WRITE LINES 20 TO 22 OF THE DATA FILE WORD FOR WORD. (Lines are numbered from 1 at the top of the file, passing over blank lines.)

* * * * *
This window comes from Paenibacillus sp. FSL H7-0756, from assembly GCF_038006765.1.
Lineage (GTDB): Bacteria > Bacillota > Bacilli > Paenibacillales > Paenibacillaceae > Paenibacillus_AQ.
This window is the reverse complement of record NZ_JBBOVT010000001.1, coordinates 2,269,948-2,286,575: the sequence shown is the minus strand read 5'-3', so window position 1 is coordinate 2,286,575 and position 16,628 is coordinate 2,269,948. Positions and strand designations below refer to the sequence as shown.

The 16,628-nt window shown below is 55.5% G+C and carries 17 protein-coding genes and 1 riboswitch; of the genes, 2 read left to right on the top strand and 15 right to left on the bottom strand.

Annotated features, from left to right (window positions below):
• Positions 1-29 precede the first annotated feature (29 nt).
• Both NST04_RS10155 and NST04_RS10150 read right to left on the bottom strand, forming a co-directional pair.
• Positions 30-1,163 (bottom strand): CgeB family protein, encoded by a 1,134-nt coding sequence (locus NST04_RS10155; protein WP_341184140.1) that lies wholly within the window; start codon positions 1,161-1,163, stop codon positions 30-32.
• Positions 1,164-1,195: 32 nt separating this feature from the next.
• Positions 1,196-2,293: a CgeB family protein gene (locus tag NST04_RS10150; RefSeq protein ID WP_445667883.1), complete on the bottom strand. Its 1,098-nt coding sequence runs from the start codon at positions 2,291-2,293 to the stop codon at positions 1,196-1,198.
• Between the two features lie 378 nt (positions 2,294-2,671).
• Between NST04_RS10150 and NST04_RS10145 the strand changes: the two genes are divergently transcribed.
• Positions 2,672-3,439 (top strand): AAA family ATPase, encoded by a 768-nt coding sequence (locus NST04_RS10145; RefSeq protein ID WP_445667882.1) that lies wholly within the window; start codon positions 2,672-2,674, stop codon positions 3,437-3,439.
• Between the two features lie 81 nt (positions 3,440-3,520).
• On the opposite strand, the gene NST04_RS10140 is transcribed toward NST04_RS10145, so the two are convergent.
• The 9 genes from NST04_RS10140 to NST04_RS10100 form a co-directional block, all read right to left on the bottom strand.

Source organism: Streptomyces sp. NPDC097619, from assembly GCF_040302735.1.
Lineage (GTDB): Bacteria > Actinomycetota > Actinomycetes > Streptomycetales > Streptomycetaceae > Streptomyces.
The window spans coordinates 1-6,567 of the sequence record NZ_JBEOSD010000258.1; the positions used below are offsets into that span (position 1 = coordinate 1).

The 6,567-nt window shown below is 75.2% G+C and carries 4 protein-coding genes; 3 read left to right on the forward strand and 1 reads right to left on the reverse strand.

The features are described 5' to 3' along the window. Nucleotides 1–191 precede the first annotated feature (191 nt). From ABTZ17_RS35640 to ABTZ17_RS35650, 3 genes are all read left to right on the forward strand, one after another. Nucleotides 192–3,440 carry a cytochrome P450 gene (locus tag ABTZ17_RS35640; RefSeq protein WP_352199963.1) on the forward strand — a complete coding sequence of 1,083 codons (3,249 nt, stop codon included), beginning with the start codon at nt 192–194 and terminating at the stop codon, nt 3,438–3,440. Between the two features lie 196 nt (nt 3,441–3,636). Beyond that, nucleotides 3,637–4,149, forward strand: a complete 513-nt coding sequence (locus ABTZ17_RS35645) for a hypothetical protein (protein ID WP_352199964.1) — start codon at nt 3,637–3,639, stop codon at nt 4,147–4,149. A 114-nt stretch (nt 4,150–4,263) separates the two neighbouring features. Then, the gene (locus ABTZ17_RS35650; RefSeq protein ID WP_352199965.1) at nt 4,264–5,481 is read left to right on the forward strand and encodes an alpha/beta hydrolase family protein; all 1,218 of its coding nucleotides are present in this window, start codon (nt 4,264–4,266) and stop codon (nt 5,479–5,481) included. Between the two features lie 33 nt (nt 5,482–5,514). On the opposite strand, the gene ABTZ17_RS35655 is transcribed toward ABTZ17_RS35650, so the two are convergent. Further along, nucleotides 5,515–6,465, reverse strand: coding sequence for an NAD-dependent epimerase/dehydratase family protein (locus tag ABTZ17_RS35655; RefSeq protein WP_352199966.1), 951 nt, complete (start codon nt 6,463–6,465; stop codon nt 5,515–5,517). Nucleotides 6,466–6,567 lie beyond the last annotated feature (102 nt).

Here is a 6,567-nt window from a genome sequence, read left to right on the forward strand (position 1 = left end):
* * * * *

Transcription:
The 6,567-nt window shown below is 75.2% G+C and carries 4 protein-coding genes; 3 read left to right on the forward strand and 1 reads right to left on the reverse strand.

The features are described 5' to 3' along the window. Nucleotides 1–191 precede the first annotated feature (191 nt). From ABTZ17_RS35640 to ABTZ17_RS35650, 3 genes are all read left to right on the forward strand, one after another. Nucleotides 192–3,440 carry a cytochrome P450 gene (locus tag ABTZ17_RS35640; RefSeq protein WP_352199963.1) on the forward strand — a complete coding sequence of 1,083 codons (3,249 nt, stop codon included), beginning with the start codon at nt 192–194 and terminating at the stop codon, nt 3,438–3,440. Between the two features lie 196 nt (nt 3,441–3,636). Beyond that, nucleotides 3,637–4,149, forward strand: a complete 513-nt coding sequence (locus ABTZ17_RS35645) for a hypothetical protein (protein ID WP_352199964.1) — start codon at nt 3,637–3,639, stop codon at nt 4,147–4,149. A 114-nt stretch (nt 4,150–4,263) separates the two neighbouring features. Then, the gene (locus ABTZ17_RS35650; RefSeq protein ID WP_352199965.1) at nt 4,264–5,481 is read left to right on the forward strand and encodes an alpha/beta hydrolase family protein; all 1,218 of its coding nucleotides are present in this window, start codon (nt 4,264–4,266) and stop codon (nt 5,479–5,481) included. Between the two features lie 33 nt (nt 5,482–5,514). On the opposite strand, the gene ABTZ17_RS35655 is transcribed toward ABTZ17_RS35650, so the two are convergent. Further along, nucleotides 5,515–6,465, reverse strand: coding sequence for an NAD-dependent epimerase/dehydratase family protein (locus tag ABTZ17_RS35655; RefSeq protein WP_352199966.1), 951 nt, complete (start codon nt 6,463–6,465; stop codon nt 5,515–5,517). Nucleotides 6,466–6,567 lie beyond the last annotated feature (102 nt).

Here is a 6,567-nt window from a genome sequence, read left to right on the forward strand (position 1 = left end):